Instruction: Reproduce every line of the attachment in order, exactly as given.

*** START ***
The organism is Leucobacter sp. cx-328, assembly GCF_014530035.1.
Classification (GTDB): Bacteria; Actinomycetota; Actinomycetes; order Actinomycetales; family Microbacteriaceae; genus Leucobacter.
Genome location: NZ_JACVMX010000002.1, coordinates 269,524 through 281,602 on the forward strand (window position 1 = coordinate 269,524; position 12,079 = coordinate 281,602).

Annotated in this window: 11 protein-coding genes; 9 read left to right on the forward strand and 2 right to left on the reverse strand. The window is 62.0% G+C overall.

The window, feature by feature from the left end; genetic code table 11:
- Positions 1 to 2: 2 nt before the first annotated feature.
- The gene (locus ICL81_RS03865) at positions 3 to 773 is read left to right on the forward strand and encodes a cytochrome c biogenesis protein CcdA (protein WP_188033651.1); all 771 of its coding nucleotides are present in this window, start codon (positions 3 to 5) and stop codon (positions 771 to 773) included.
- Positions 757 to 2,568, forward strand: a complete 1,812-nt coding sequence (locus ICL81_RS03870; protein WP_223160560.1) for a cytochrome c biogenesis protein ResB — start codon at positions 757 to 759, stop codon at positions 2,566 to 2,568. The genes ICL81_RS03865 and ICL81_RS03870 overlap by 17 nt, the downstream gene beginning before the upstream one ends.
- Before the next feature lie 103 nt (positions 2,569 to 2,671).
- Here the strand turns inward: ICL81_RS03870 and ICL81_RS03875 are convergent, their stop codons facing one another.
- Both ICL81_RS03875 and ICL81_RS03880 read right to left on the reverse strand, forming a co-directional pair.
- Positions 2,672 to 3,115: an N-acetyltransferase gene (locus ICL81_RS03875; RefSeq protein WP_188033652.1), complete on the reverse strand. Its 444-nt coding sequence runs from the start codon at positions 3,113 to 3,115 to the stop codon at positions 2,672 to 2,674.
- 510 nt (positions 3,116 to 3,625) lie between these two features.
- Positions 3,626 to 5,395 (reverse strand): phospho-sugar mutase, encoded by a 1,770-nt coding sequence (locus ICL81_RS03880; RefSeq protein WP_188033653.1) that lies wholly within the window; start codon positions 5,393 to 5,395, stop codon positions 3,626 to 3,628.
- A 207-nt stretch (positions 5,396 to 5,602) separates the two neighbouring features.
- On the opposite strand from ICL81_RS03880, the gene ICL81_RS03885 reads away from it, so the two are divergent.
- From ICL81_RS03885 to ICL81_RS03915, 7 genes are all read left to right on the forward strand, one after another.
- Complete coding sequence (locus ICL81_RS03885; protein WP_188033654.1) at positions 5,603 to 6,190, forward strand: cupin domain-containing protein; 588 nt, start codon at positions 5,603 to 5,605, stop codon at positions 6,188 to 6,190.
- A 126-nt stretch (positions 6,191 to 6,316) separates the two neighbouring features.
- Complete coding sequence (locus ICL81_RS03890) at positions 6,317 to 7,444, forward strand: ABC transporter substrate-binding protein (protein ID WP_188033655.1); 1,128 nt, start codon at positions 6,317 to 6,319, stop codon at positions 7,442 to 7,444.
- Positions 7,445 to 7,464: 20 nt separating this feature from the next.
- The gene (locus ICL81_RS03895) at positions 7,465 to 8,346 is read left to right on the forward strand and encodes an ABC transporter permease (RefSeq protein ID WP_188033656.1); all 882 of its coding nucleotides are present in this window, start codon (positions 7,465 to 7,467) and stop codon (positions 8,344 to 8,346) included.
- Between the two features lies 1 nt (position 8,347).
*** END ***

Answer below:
The organism is Leucobacter sp. cx-328, assembly GCF_014530035.1.
Classification (GTDB): Bacteria; Actinomycetota; Actinomycetes; order Actinomycetales; family Microbacteriaceae; genus Leucobacter.
Genome location: NZ_JACVMX010000002.1, coordinates 269,524 through 281,602 on the forward strand (window position 1 = coordinate 269,524; position 12,079 = coordinate 281,602).

Annotated in this window: 11 protein-coding genes; 9 read left to right on the forward strand and 2 right to left on the reverse strand. The window is 62.0% G+C overall.

The window, feature by feature from the left end; genetic code table 11:
- Positions 1 to 2: 2 nt before the first annotated feature.
- The gene (locus ICL81_RS03865) at positions 3 to 773 is read left to right on the forward strand and encodes a cytochrome c biogenesis protein CcdA (protein WP_188033651.1); all 771 of its coding nucleotides are present in this window, start codon (positions 3 to 5) and stop codon (positions 771 to 773) included.
- Positions 757 to 2,568, forward strand: a complete 1,812-nt coding sequence (locus ICL81_RS03870; protein WP_223160560.1) for a cytochrome c biogenesis protein ResB — start codon at positions 757 to 759, stop codon at positions 2,566 to 2,568. The genes ICL81_RS03865 and ICL81_RS03870 overlap by 17 nt, the downstream gene beginning before the upstream one ends.
- Before the next feature lie 103 nt (positions 2,569 to 2,671).
- Here the strand turns inward: ICL81_RS03870 and ICL81_RS03875 are convergent, their stop codons facing one another.
- Both ICL81_RS03875 and ICL81_RS03880 read right to left on the reverse strand, forming a co-directional pair.
- Positions 2,672 to 3,115: an N-acetyltransferase gene (locus ICL81_RS03875; RefSeq protein WP_188033652.1), complete on the reverse strand. Its 444-nt coding sequence runs from the start codon at positions 3,113 to 3,115 to the stop codon at positions 2,672 to 2,674.
- 510 nt (positions 3,116 to 3,625) lie between these two features.
- Positions 3,626 to 5,395 (reverse strand): phospho-sugar mutase, encoded by a 1,770-nt coding sequence (locus ICL81_RS03880; RefSeq protein WP_188033653.1) that lies wholly within the window; start codon positions 5,393 to 5,395, stop codon positions 3,626 to 3,628.
- A 207-nt stretch (positions 5,396 to 5,602) separates the two neighbouring features.
- On the opposite strand from ICL81_RS03880, the gene ICL81_RS03885 reads away from it, so the two are divergent.
- From ICL81_RS03885 to ICL81_RS03915, 7 genes are all read left to right on the forward strand, one after another.
- Complete coding sequence (locus ICL81_RS03885; protein WP_188033654.1) at positions 5,603 to 6,190, forward strand: cupin domain-containing protein; 588 nt, start codon at positions 5,603 to 5,605, stop codon at positions 6,188 to 6,190.
- A 126-nt stretch (positions 6,191 to 6,316) separates the two neighbouring features.
- Complete coding sequence (locus ICL81_RS03890) at positions 6,317 to 7,444, forward strand: ABC transporter substrate-binding protein (protein ID WP_188033655.1); 1,128 nt, start codon at positions 6,317 to 6,319, stop codon at positions 7,442 to 7,444.
- Positions 7,445 to 7,464: 20 nt separating this feature from the next.
- The gene (locus ICL81_RS03895) at positions 7,465 to 8,346 is read left to right on the forward strand and encodes an ABC transporter permease (RefSeq protein ID WP_188033656.1); all 882 of its coding nucleotides are present in this window, start codon (positions 7,465 to 7,467) and stop codon (positions 8,344 to 8,346) included.
- Between the two features lies 1 nt (position 8,347).